RAIL SAFETYThe Train Derailment in Ohio Was a Disaster Waiting to Happen

By John McCracken

Published 24 February 2023

The derailment of a freight train filled with volatile chemicals in rural Ohio earlier this month captured the headlines, but researchers and chemical spill experts say it’s a situation that plays out far too often across the country. Trains carry hazardous chemicals everyday. They’re also dangerously unregulated.

When a freight train filled with volatile chemicals derailed in rural Ohio earlier this month, it set off a chain of reactions: the evacuation of a town of nearly 5,000 people; a massive black plume of smoke from a controlled burn; the death of fish in local waterways; and the necessity of monitoring the local air for pollutants.

While the disaster garners headlines, researchers and chemical spill experts told Grist it’s a situation that plays out far too often across the country.  

The train that derailed around 9 p.m. on February 3 was carrying chemicals used in a variety of industries, from plastics to agriculture, each with a specific degree of hazard.

The rail industry is responsible for a large share of the movement of highly volatile chemicals and explosives across the country. But for years, it has been plagued by harsh working conditions and a lack of rigorous safety standards and transparency.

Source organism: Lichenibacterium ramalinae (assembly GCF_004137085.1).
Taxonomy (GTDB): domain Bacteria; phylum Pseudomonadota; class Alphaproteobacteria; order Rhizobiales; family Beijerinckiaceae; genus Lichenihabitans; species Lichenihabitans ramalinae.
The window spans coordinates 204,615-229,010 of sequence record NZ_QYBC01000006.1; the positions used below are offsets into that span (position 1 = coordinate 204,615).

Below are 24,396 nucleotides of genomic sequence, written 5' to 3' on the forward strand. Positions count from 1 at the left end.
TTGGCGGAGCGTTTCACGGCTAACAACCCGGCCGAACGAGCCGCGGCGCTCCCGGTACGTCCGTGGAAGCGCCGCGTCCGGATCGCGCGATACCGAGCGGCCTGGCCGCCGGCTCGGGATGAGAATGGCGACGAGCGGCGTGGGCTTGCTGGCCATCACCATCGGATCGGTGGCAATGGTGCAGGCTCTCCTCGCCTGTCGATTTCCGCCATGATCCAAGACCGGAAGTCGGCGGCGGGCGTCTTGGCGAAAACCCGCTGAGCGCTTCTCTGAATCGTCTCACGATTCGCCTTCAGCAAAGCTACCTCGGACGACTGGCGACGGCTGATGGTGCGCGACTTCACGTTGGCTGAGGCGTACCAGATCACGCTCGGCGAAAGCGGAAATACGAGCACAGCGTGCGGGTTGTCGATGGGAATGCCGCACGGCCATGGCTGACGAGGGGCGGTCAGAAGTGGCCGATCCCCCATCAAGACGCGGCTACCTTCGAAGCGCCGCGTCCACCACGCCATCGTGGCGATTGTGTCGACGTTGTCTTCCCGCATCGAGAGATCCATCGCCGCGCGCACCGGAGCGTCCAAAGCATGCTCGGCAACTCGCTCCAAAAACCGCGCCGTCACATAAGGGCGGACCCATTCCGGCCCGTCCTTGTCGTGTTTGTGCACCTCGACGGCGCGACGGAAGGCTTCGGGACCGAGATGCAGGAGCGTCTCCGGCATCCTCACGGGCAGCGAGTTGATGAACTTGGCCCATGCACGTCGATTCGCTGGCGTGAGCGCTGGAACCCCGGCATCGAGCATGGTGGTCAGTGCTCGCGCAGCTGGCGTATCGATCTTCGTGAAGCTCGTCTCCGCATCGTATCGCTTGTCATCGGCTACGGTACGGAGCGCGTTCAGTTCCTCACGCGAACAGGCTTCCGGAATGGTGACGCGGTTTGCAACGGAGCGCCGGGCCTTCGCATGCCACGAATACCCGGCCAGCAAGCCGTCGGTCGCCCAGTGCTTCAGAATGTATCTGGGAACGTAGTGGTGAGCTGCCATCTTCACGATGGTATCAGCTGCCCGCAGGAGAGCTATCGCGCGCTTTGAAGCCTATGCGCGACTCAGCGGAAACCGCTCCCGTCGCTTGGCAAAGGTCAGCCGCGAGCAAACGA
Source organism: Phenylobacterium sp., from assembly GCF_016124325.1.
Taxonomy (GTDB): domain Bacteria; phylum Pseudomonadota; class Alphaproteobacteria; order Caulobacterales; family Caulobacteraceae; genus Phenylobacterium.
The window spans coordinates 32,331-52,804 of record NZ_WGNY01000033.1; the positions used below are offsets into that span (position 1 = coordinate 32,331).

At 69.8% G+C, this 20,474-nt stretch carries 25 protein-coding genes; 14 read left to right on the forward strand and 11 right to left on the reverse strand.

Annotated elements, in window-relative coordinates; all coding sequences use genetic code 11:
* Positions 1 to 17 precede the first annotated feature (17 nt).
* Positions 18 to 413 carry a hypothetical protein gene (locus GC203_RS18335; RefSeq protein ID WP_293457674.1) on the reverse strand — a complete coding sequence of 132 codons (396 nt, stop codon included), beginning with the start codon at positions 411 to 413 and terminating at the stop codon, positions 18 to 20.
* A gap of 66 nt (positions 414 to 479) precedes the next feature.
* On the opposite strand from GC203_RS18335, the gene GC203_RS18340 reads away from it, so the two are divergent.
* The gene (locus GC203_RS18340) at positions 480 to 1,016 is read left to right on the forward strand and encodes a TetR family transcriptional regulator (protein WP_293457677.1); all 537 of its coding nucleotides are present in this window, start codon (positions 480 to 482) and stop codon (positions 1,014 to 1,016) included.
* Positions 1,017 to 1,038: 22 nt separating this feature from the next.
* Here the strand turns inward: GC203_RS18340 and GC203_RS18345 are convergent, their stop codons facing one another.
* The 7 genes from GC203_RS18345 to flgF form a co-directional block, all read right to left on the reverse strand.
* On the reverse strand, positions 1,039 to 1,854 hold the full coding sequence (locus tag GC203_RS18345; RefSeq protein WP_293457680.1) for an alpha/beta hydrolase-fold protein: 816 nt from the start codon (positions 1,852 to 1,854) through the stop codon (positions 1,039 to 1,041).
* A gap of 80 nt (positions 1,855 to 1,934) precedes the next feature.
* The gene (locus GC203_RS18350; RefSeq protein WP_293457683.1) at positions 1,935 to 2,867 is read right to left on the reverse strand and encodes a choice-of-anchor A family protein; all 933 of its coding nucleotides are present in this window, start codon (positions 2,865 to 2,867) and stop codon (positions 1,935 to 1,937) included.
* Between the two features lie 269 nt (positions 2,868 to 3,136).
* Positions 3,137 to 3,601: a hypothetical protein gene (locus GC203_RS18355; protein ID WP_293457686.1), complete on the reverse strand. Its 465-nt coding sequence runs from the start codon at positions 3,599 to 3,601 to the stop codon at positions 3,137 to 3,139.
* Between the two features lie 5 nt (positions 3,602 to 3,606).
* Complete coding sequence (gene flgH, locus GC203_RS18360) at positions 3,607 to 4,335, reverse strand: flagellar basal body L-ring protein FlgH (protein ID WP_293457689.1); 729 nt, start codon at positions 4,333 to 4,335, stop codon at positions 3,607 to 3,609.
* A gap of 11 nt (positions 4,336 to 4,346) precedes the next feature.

Justin Mikulka, a reporter who spent years researching the rail industry’s pitfalls and disasters and wrote the book Bomb Trains: How Industry Greed and Regulatory Failure Put the Public at Risk, said weakened regulations and a rush to reopen is to be expected. 

“While the trains are still burning, they’re rebuilding the rails,” Mikulka told Grist. “It’s again an excellent example of how they put profit over public safety.”

Mikulka said, be it chemicals or crude oil, trains are getting longer, going faster, and moving through the majority of the nation’s backyard. These lines are often dubbed “bomb trains” by those in the rail industry and environmental groups.

In the last two decades, train lengths have increased by 25 percent, according to the Government Accountability Office. Currently, the Federal Railroad Administration, or FRA, does not have a limit on how long a train can be. While derailments have decreased in recent years, the severity has increased as the industry focuses on longer trains with small crews.

“The accidents that do occur, because of the longer trains, tend to be bigger accidents — more cars and more potential damage,” Steven Ditmeyer, a former head of the office of research and development at the FRAtold Vox. 

Mikulka said that the Ohio derailment could have been worse.